Arletta Scott Williams stood far back in a crowd along Butler Street storefronts in Etna on Thursday but clapped loudly when Allegheny County Executive Rich Fitzgerald praised the borough as “one of the leaders in our region” on storm water infrastructure.
“And you,” he said to Ms. Williams, as all eyes turned to her. “You must be so happy you won’t have to treat all that water.”
Ms. Williams, executive director of the Allegheny County Sanitary Authority, reacted with a bow and whispered, “This is phenomenal.”
Then Mr. Fitzgerald and other public officials cut a green ribbon that collapsed to the sidewalk, brushing a sinuous band of cast iron grating that every year will catch half a million gallons of rainwater that used to go to Alcosan for treatment, according to the borough’s engineer consultant, Don Newman.
The elegant grate with a pattern of fern leaves undulates from one circular tree grate to the next all the way down the block between Bridge and Freeport streets. Most of the 12 buildings along that block agreed to have their downspouts removed so the rainwater from their roofs is now routed under the grates to be filtered into the ground.
Etna Mayor Tom Rengers noted that the street is much prettier now, but added, “The real beauty of this is underground.”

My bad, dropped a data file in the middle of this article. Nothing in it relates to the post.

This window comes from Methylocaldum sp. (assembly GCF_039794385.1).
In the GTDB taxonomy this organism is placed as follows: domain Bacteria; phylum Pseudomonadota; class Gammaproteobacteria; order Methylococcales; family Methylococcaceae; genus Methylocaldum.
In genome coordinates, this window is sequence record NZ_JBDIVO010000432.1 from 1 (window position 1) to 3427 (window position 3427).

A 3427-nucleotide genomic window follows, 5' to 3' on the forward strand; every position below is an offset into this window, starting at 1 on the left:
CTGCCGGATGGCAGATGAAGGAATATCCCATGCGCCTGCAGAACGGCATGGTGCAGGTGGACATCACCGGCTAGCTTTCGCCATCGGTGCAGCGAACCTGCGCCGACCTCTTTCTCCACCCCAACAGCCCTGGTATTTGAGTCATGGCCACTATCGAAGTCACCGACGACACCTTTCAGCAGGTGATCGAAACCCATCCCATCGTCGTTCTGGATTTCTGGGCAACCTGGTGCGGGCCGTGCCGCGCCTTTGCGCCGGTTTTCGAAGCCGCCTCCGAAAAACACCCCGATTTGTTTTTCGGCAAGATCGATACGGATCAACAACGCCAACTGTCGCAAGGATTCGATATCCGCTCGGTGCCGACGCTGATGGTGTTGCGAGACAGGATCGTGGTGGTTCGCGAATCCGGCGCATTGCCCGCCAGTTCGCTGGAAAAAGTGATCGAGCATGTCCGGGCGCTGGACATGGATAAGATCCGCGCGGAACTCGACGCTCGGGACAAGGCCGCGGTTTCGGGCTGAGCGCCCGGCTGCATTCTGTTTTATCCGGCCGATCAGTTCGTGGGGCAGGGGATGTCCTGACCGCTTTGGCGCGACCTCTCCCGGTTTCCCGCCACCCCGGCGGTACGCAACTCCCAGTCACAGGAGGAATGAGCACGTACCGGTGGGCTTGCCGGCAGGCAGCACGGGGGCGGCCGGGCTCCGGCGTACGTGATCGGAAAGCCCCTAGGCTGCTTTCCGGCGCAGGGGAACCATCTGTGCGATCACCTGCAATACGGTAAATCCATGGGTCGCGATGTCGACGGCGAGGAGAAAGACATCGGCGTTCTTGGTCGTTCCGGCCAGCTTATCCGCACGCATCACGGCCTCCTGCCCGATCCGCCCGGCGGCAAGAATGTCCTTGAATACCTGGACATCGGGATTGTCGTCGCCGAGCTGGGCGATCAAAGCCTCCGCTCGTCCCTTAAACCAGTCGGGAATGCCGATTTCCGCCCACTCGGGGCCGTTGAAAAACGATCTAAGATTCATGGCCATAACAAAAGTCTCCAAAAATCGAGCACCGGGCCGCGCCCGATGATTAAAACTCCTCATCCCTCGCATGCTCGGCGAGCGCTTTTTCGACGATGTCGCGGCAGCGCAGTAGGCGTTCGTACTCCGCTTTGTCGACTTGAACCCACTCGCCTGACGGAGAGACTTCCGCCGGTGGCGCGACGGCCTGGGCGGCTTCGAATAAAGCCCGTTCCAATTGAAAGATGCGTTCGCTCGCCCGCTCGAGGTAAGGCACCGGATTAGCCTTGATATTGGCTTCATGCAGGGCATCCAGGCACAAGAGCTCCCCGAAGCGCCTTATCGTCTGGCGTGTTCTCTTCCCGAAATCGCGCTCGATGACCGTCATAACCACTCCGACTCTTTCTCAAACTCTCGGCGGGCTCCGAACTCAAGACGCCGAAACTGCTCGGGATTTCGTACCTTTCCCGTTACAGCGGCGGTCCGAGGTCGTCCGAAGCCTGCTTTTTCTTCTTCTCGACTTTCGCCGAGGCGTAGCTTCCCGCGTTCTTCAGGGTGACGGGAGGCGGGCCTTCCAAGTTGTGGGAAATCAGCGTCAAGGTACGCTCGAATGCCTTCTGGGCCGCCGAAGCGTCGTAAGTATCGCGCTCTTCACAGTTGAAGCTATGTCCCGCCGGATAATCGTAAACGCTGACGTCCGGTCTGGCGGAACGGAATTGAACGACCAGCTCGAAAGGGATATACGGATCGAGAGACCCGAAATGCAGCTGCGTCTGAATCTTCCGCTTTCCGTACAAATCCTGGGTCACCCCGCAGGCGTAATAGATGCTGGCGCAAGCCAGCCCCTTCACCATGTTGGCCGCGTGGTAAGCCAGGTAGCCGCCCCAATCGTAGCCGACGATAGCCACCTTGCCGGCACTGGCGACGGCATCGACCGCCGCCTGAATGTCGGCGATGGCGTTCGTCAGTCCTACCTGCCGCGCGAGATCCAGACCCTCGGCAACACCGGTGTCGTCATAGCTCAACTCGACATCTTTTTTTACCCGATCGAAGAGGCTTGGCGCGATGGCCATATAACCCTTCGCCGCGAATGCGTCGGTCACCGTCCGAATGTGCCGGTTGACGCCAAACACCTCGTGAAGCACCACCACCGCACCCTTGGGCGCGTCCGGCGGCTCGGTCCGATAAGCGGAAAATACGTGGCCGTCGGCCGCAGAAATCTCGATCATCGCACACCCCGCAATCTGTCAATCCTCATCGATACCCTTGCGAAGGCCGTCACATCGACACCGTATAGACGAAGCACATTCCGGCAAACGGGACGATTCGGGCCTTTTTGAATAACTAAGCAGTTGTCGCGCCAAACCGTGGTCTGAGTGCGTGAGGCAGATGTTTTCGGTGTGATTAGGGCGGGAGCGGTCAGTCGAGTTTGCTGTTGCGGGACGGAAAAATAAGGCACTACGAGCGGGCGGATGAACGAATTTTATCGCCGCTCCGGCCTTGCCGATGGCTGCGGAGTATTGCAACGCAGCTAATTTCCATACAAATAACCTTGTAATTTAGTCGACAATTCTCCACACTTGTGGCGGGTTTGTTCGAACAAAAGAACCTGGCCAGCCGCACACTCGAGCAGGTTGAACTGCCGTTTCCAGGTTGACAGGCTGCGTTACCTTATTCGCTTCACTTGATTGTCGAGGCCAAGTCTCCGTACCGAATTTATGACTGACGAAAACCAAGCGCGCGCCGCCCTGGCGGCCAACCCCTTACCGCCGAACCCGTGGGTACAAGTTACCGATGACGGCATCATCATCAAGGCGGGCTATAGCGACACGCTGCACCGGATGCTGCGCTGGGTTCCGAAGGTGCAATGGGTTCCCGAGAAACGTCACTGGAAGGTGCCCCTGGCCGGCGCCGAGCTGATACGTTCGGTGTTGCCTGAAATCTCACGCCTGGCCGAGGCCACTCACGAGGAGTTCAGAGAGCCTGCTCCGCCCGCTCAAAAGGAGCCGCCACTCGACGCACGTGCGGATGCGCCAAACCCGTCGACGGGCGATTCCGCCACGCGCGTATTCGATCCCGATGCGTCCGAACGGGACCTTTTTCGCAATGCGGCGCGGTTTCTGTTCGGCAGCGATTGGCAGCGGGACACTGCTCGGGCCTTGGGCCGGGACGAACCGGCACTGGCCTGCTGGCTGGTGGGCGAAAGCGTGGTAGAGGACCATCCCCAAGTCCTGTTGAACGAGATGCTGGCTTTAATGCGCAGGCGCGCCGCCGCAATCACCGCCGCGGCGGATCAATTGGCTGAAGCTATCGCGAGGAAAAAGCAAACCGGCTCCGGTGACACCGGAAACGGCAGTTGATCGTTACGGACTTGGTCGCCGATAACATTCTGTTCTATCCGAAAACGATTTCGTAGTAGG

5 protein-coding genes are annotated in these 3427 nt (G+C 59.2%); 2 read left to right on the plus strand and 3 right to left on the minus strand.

He was referring to a system of pipes and holding tanks beneath the street that catch the storm water and then slowly release it into the ground.
The Environmental Protection Agency funded the first phase with a $415,000 grant. The next phase will repeat the grate for another block on Butler. The plan is being reviewed now, with construction funding pending, said Doug Goodlander, a program chief for the state Department of Environmental Resources.
Etna officials identified 25 sites where green infrastructure could have the highest impact and calculated that for a one-time cost of $6.1 million, the systems would divert 16.1 million gallons each year.
At the end of June, the borough constructed a rain garden at the edge of a parking lot at Walnut and School streets, in large part with funds from 3 Rivers Wet Weather and the Pennsylvania Environmental Council, Mr. Rengers said.
Borough manager Mary Ellen Ramage said the rain garden “has been a great educational tool. When it went in, people called and said, ‘Mary Ellen, come up here; they’re leaving a hole in the ground.’ With the first rain, people called and said, ‘The garden is flooding.’ It is designed to fill up.” In less than 48 hours, the water had absorbed into the ground, she said.
U.S. Rep. Mike Doyle, D-Forest Hills, cited Etna’s history of flooding and noted the public cost rainwater unnecessarily adds to the system, in treatment and in loss.
“When you do a project like this, you take water away from the big gray monster,” he said, making reference to Alcosan’s industrial infrastructure. “If every one of our communities came up with strategies like this, we would not see the devastation we’ve seen.”
Ms. Williams said Alcosan’s job “would be so much easier” if every borough were as committed as Etna. “Not every borough has the opportunities and configurations to do this same project,” she said, “but if everyone would step up with a project, the difference would be huge.”
Diana Nelson Jones: firstname.lastname@example.org or 412-263-1626.